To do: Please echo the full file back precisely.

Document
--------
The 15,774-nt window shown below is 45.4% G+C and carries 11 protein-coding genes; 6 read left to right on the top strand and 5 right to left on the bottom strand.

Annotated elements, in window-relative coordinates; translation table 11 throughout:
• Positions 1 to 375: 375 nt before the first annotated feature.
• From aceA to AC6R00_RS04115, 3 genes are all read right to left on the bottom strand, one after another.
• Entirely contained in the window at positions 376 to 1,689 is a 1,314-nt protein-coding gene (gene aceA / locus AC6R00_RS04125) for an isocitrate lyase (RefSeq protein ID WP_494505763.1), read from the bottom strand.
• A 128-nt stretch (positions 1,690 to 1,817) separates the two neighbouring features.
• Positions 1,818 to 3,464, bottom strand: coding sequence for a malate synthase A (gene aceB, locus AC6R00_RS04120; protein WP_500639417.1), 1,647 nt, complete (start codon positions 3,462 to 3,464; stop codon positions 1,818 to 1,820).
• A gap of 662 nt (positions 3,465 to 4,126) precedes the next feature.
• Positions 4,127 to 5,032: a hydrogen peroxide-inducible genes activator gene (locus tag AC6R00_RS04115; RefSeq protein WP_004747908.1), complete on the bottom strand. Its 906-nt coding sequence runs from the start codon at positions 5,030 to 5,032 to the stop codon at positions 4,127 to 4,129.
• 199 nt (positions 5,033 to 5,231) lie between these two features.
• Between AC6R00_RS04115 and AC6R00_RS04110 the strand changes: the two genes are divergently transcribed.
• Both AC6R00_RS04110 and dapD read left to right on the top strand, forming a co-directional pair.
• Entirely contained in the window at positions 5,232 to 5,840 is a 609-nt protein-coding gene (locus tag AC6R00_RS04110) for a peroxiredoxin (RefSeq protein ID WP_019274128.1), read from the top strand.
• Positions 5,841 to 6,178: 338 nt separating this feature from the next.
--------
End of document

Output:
The 15,774-nt window shown below is 45.4% G+C and carries 11 protein-coding genes; 6 read left to right on the top strand and 5 right to left on the bottom strand.

Annotated elements, in window-relative coordinates; translation table 11 throughout:
• Positions 1 to 375: 375 nt before the first annotated feature.
• From aceA to AC6R00_RS04115, 3 genes are all read right to left on the bottom strand, one after another.
• Entirely contained in the window at positions 376 to 1,689 is a 1,314-nt protein-coding gene (gene aceA / locus AC6R00_RS04125) for an isocitrate lyase (RefSeq protein ID WP_494505763.1), read from the bottom strand.
• A 128-nt stretch (positions 1,690 to 1,817) separates the two neighbouring features.
• Positions 1,818 to 3,464, bottom strand: coding sequence for a malate synthase A (gene aceB, locus AC6R00_RS04120; protein WP_500639417.1), 1,647 nt, complete (start codon positions 3,462 to 3,464; stop codon positions 1,818 to 1,820).
• A gap of 662 nt (positions 3,465 to 4,126) precedes the next feature.
• Positions 4,127 to 5,032: a hydrogen peroxide-inducible genes activator gene (locus tag AC6R00_RS04115; RefSeq protein WP_004747908.1), complete on the bottom strand. Its 906-nt coding sequence runs from the start codon at positions 5,030 to 5,032 to the stop codon at positions 4,127 to 4,129.
• 199 nt (positions 5,033 to 5,231) lie between these two features.
• Between AC6R00_RS04115 and AC6R00_RS04110 the strand changes: the two genes are divergently transcribed.
• Both AC6R00_RS04110 and dapD read left to right on the top strand, forming a co-directional pair.
• Entirely contained in the window at positions 5,232 to 5,840 is a 609-nt protein-coding gene (locus tag AC6R00_RS04110) for a peroxiredoxin (RefSeq protein ID WP_019274128.1), read from the top strand.
• Positions 5,841 to 6,178: 338 nt separating this feature from the next.